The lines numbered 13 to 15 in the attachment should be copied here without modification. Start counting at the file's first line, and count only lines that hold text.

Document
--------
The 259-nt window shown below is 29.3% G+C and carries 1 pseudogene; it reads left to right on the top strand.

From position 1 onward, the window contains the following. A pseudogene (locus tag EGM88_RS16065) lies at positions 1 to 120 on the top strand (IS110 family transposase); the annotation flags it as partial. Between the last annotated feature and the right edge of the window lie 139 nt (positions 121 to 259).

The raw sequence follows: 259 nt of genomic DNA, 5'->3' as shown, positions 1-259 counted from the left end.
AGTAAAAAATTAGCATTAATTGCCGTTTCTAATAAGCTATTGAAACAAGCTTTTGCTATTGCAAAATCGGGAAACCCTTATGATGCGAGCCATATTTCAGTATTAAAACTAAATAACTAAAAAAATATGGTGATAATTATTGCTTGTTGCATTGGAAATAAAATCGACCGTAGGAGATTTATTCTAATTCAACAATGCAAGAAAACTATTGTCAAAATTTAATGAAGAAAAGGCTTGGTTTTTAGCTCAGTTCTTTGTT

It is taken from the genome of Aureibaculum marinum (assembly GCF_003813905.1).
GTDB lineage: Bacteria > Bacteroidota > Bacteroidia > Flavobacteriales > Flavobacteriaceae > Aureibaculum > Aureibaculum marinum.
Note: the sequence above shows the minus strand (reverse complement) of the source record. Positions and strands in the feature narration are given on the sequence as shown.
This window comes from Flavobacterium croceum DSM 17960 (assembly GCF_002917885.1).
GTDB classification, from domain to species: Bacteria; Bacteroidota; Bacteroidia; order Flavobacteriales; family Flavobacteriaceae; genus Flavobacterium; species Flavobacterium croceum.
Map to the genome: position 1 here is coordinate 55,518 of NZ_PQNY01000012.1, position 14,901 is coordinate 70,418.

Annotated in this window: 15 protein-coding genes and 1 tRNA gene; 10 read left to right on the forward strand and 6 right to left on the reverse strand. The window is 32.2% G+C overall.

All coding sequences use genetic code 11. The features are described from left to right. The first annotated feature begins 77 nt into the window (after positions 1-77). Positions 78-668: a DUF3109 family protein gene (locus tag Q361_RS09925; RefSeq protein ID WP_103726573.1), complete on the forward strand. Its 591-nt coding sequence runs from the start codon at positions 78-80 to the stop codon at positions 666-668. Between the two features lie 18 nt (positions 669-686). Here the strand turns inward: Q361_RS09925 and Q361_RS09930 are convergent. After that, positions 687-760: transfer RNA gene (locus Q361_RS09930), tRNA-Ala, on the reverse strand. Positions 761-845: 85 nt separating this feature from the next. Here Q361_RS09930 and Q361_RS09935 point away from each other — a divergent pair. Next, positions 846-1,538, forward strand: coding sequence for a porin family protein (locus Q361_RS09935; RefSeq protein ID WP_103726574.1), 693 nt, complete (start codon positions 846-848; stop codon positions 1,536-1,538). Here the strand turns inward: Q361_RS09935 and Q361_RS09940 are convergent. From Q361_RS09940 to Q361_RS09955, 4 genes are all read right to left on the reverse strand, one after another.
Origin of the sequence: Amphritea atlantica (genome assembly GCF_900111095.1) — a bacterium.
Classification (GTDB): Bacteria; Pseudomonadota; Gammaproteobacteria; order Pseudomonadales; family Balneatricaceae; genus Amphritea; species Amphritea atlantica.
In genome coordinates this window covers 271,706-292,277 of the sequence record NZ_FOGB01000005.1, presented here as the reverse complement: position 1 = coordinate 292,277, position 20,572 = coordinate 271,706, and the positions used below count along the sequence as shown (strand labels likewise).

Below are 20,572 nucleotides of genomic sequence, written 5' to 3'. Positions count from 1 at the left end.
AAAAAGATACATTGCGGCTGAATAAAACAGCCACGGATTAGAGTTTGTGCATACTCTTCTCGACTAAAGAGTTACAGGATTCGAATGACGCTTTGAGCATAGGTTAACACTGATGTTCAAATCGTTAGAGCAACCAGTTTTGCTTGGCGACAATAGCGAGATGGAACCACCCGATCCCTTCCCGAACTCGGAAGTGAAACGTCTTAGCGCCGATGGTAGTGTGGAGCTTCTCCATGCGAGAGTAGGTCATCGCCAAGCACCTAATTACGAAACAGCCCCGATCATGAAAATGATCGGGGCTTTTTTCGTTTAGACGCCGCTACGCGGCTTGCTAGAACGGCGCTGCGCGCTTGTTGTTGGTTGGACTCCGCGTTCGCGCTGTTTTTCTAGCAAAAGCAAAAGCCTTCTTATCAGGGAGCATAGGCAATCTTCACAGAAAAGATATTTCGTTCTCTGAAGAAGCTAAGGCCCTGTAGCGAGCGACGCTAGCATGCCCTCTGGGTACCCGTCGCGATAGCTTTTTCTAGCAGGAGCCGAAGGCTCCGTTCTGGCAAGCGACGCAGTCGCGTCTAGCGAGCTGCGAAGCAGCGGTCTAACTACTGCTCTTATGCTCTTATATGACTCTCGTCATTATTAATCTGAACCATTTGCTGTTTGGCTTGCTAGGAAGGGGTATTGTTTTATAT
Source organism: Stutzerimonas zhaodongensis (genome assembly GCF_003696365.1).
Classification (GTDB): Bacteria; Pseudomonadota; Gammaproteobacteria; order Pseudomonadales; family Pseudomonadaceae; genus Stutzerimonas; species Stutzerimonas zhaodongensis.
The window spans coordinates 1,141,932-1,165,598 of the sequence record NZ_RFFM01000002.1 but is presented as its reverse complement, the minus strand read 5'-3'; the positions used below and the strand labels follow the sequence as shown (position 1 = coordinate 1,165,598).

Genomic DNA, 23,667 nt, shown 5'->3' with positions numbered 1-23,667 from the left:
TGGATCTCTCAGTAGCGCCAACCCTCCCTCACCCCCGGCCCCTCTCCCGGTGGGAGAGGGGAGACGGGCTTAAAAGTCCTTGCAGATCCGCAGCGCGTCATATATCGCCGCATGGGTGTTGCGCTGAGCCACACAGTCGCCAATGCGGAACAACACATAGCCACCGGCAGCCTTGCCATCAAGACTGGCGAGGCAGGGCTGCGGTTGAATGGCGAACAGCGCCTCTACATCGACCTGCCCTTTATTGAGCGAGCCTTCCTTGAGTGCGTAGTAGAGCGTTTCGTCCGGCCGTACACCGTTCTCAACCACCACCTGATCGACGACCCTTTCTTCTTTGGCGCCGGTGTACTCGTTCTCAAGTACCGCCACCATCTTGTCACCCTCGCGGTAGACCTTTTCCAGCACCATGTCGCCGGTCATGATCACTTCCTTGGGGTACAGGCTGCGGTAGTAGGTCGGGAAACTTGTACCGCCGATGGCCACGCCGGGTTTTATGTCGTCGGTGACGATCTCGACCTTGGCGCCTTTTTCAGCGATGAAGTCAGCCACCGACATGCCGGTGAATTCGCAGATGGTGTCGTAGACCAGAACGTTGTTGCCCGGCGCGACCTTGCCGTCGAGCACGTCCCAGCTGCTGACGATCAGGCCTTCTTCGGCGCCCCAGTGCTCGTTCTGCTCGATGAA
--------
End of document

Origin of the sequence: Amphritea atlantica (genome assembly GCF_900111095.1) — a bacterium.
Classification (GTDB): Bacteria; Pseudomonadota; Gammaproteobacteria; order Pseudomonadales; family Balneatricaceae; genus Amphritea; species Amphritea atlantica.
In genome coordinates this window covers 271,706-292,277 of the sequence record NZ_FOGB01000005.1, presented here as the reverse complement: position 1 = coordinate 292,277, position 20,572 = coordinate 271,706, and the positions used below count along the sequence as shown (strand labels likewise).